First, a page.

Can A Band Survive As A Democracy?

Music is about freedom. Nobody joins a band planning to conform or be bossed around. If anything, knocking out high-volume tunes with like-minded musicians is an outlet for independence, a chance to bring your best, be heard, and let your freak flag fly.

So it won’t come as welcome news that not every voice in a band can be equal. Not every opinion can matter. The democratic notion that there should be a communal vote on issues and that each player’s vote should hold the same weight sounds good in theory, but in creative ventures, it has the makings of trouble if not a complete trainwreck.

The crux of the problem is that vision — an idea imagined at its full potential — is highly individual. Though it can take a bunch of people to actualize the vision, at the first spark, it’s very personal and protected. One person has vision. Five people have arguments. Or, worse yet, they don’t have arguments and everyone concedes a little bit. Bending, making concessions, meeting halfway — all of that is just swell for conflict resolution, but it’s lousy for ideas.

Creativity by committee is tough. The biggest risk is that ideas will get diluted. If you’ve ever had a very clear concept for a song but then accepted some musical input that didn’t really work — and you let it stand to preserve the peace — you understand how this watering-down occurs. If you’ve ever heard a band with multiple lead vocalists and songwriters, you know the problem isn’t that the band lacks a sound but that it has about five sounds. Obvious exceptions like The Beatles and The Band aside, multiple-singer groups risk losing their voice and direction, which amounts to losing audience interest. It’s hard for a band to move forward when it's pulled in all directions.

Reality check: Not everyone’s original songs will be right for the band. Not everyone can cut it on lead vocals. Not everyone has a good sense of arranging a tune or planning a set list. Not every song needs a viola part just because the band has a viola player. It sounds cold. It is cold. But if your plan is to make a real go at being a professional band, there will be some chilly moments.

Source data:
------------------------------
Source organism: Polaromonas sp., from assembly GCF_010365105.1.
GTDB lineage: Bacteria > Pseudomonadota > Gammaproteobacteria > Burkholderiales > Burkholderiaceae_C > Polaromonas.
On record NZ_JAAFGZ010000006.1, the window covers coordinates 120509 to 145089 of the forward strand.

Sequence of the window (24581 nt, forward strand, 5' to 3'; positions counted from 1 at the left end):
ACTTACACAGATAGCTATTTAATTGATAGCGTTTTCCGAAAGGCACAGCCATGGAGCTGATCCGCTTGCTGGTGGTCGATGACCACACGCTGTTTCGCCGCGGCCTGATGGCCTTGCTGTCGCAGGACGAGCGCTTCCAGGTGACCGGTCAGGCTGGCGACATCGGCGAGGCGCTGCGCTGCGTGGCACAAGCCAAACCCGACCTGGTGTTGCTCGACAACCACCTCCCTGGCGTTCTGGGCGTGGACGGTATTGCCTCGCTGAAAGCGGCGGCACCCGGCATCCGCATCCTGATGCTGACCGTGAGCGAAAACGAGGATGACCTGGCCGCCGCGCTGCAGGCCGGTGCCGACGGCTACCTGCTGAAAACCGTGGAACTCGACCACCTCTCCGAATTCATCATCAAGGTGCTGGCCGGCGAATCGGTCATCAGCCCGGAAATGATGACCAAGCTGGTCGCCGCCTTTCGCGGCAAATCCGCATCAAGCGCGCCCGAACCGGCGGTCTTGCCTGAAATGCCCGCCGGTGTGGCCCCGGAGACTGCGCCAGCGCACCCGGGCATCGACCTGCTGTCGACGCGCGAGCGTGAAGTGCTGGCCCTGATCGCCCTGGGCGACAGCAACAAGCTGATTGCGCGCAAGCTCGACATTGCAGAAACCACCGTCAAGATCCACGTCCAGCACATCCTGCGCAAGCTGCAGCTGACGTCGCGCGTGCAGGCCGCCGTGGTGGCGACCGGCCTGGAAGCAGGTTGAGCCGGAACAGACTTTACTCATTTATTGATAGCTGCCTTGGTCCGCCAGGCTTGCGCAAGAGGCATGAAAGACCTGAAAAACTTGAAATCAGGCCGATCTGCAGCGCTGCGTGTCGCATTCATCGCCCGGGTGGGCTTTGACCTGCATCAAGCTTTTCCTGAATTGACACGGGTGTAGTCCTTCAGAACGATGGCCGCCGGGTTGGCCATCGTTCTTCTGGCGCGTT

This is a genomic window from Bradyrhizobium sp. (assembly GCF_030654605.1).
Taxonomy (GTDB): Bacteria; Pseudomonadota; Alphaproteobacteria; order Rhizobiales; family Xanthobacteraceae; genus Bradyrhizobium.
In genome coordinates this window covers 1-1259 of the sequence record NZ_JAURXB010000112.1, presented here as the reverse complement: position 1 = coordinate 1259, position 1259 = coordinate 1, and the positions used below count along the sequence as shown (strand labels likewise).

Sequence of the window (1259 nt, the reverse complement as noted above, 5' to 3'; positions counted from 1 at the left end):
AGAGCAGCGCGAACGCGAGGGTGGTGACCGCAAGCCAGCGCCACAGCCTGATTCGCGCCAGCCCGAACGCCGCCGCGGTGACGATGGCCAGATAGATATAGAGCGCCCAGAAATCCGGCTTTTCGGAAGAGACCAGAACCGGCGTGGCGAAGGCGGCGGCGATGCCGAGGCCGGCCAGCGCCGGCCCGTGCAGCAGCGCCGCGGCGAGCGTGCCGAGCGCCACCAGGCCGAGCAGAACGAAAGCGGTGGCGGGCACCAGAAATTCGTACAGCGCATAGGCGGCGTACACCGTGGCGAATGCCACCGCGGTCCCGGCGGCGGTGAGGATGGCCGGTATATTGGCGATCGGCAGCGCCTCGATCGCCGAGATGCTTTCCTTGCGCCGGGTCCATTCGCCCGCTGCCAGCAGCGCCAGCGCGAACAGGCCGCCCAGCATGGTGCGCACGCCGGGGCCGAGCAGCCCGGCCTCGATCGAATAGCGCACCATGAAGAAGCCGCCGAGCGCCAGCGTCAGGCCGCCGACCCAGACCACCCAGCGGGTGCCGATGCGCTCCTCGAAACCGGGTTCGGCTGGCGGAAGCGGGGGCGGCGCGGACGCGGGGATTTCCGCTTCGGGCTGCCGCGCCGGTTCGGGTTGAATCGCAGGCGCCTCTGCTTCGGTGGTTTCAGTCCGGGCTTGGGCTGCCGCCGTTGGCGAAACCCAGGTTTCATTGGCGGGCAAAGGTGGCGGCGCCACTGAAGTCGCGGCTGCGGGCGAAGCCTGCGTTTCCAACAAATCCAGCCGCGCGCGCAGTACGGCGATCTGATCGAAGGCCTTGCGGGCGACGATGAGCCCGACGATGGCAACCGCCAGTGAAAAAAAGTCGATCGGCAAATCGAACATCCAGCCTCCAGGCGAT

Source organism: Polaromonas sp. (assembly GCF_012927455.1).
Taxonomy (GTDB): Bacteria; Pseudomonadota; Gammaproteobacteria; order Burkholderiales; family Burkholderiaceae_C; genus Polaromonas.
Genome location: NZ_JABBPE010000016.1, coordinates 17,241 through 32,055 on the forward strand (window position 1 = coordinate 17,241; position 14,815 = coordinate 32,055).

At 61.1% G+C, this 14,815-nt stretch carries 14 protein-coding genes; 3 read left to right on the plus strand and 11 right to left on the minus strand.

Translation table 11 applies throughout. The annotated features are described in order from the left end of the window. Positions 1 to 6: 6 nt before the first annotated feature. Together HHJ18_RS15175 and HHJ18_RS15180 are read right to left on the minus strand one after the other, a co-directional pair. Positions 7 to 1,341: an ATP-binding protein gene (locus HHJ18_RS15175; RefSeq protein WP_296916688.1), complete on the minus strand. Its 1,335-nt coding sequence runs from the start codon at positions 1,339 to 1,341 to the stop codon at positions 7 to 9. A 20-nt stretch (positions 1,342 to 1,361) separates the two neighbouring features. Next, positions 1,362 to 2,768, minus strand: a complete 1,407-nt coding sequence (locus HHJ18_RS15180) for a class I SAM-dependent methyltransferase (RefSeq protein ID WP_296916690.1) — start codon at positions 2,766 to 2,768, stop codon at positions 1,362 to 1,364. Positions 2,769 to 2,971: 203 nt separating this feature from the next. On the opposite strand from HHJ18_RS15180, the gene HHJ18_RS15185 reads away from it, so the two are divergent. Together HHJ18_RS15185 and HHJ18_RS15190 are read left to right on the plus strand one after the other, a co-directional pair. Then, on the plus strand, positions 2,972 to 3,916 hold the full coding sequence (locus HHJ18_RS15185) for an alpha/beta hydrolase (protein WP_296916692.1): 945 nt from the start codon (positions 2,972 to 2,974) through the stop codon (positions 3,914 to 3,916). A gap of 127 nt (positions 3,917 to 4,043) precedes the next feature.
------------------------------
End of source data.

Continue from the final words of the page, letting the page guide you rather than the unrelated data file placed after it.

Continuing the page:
Majority rule isn’t a reliable system either, by the way. Either someone is always in the minority, which fosters resentment, or the makeup of players in the majority is always shifting, which results in a lack of consistency in the music produced. It seems better by far to have a benevolent dictator governing band decisions. That system is hinged on mutual respect all around, from every corner of the rehearsal space, and a shared confidence that the leader will make good choices for the band. Ultimately that leader takes responsibility and the knocks that sometimes come with it, and shares the wealth whether it comes in the form of musical accomplishment, accolades or actual dollars.

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Sure, there are band democracies that have worked. Sometimes good things even come of the push-and-pull between strong personalities. We probably wouldn’t have all those classic performances by Oasis, Guns ‘N Roses, The Who or Van Halen if bickering bandmembers hadn’t spent a good deal of time punching each other in the face. But they were lucky enough to be miserable with exactly the right people. To make those kinds of headaches worthwhile, the band’s chemistry (or the band’s bank account) has to be undeniable.

One person has to lead. Someone’s vote has to count a little more than the rest. Someone needs veto power. It doesn’t have to be the biggest, baddest musician in the group, either. In fact, a really effective band leader finds the right bandmates and allows them room to be their best. There’s a saying in business about that: A good boss hires talented people and then gets out of their way. Bands are about collaborative creativity, and they require plenty of lateral for experimentation. But it still takes one conductor at the center to get all of the pieces playing together.

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